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The uses of photography in clinical nursing practice and research: a literature review

Authors

  • Robin G. Riley BA MNStudies RN,

  • Elizabeth Manias BPharm MPharm PhD MNStudies RN CertCritCare


Elizabeth Manias, School of Nursing, Faculty of Medicine, Dentistry and Health Sciences, University of Melbourne, Swanston Street, Carlton, Victoria 3053, Australia.
E-mail: emanias@unimelb.edu.au

Abstract

Aims.  The aim of this paper is to report a study to identify themes and provide a ‘snap-shot’ of the scope and uses of photography in clinical nursing practice and research.

Background.  Despite the dominance of vision as a way of understanding the world in Western societies, the applications of photography in clinical nursing practice and research have not been well synthesized or reported in the literature.

Methods.  A computerized search of CINAHL database was performed using the terms photographs, photography, photographic, photovoice, videorecording and videotaping. Hand searching for additional citations was also undertaken.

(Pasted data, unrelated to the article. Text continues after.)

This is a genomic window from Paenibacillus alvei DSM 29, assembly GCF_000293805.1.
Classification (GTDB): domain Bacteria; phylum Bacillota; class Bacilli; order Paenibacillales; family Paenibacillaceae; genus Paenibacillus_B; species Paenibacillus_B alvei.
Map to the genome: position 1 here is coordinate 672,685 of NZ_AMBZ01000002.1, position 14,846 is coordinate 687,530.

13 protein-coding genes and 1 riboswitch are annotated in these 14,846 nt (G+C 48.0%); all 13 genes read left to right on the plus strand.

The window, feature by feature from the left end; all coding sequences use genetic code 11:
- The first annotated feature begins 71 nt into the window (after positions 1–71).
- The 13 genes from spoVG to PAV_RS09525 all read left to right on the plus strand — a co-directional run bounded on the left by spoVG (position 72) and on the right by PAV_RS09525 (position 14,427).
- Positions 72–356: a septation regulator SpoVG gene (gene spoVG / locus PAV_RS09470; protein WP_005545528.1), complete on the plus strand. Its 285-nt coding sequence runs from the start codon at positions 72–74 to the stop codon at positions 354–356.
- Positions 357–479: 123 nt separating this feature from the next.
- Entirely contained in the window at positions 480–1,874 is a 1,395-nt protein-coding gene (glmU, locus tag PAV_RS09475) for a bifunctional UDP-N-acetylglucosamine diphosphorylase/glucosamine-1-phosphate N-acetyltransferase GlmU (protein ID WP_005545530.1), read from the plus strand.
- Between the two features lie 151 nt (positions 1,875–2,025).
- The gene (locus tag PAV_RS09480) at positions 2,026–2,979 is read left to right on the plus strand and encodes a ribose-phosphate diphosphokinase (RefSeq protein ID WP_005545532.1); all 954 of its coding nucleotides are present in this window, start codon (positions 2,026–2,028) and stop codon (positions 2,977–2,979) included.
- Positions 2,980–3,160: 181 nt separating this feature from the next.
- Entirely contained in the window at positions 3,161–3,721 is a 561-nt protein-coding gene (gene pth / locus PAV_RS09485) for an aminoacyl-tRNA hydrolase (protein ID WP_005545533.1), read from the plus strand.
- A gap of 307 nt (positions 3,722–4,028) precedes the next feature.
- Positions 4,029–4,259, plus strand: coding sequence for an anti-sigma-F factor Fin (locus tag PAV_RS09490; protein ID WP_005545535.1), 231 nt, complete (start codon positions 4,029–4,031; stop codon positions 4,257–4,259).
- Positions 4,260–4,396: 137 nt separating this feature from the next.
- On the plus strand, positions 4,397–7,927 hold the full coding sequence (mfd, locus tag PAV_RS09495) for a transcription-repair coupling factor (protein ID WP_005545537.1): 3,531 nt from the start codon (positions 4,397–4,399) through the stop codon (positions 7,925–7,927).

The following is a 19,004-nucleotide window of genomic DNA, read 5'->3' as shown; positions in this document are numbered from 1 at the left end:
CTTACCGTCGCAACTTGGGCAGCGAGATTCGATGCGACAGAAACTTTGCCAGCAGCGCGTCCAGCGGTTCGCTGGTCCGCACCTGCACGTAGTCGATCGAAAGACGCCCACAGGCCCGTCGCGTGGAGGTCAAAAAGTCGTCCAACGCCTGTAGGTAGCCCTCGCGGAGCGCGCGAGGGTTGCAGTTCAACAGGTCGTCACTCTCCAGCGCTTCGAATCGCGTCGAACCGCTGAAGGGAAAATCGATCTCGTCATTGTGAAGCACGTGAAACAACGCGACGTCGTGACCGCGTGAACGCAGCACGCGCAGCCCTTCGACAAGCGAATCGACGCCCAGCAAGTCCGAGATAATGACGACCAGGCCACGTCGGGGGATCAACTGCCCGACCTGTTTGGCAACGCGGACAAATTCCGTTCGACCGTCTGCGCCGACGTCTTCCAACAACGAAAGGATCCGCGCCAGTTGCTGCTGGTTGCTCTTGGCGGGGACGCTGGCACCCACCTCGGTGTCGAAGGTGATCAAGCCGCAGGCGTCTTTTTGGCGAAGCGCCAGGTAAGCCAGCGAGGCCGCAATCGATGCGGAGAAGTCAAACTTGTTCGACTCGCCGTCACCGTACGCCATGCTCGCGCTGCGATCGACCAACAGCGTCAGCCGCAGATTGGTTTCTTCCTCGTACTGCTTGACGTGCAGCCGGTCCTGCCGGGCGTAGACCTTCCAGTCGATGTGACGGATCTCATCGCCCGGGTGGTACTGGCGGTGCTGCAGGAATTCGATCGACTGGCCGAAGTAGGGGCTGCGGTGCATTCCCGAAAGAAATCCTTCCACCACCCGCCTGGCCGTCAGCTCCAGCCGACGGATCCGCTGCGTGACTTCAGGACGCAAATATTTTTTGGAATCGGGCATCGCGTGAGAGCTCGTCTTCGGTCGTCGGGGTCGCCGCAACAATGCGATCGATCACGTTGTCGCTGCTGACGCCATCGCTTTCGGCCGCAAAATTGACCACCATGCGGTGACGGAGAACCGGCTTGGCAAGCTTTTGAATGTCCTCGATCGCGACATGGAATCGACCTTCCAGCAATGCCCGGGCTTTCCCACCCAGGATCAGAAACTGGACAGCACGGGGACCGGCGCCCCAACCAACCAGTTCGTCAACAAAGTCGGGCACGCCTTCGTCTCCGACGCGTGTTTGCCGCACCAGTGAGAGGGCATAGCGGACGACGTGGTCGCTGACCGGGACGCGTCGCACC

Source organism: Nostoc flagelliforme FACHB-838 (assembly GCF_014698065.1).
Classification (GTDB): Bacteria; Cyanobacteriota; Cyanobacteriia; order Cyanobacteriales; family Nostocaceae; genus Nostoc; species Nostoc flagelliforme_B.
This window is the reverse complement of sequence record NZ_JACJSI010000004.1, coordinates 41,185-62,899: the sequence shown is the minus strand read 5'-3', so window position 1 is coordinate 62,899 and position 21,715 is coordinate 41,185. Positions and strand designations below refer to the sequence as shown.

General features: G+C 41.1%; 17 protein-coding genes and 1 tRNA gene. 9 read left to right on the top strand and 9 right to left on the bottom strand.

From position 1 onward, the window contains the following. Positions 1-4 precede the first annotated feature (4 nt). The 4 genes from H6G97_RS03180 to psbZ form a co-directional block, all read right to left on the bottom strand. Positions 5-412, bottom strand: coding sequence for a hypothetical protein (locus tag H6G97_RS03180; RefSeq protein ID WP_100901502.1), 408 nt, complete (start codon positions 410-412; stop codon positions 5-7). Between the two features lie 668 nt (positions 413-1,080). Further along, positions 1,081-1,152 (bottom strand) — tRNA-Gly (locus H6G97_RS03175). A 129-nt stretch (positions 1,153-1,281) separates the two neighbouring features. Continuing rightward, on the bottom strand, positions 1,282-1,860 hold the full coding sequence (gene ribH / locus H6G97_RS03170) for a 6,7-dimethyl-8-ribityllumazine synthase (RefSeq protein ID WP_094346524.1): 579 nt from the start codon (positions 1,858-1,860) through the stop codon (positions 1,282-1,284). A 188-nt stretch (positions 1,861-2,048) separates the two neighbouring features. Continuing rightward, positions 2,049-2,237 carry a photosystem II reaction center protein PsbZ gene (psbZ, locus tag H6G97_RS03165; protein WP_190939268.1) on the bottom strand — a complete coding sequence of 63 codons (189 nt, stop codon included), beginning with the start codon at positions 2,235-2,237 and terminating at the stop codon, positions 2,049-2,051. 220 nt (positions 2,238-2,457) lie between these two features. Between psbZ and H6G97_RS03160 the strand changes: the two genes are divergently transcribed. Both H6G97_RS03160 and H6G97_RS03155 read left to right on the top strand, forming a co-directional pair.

Findings.  The identified papers on photography were categorized into broad themes that reflected the different applications to which photography had been applied: documentation and surveillance; therapeutic intervention; teaching, learning and evaluating performance; research methods; and descriptive and instructional literature. Approaches to the use of photography, as recorded in the nursing literature, are broad and include: wound surveillance, covert patient surveillance, photo essay, art therapy, self-portraits, life albums, simulated recall, participant observation, photovoice, photo hermeneutics, production of research scenarios, and video modelling.

Conclusions.  The most common applications of photography in nursing and related journals include photo elicitation to promote understanding in research, videorecording as a method of teaching and learning, and as a method of observation, with more creative approaches tending to be employed in health professions other than nursing. Few reports gave explanations of how researchers negotiated ethical concerns when seeking approval for studies in clinical settings, and few gave details of the processes of data analysis.

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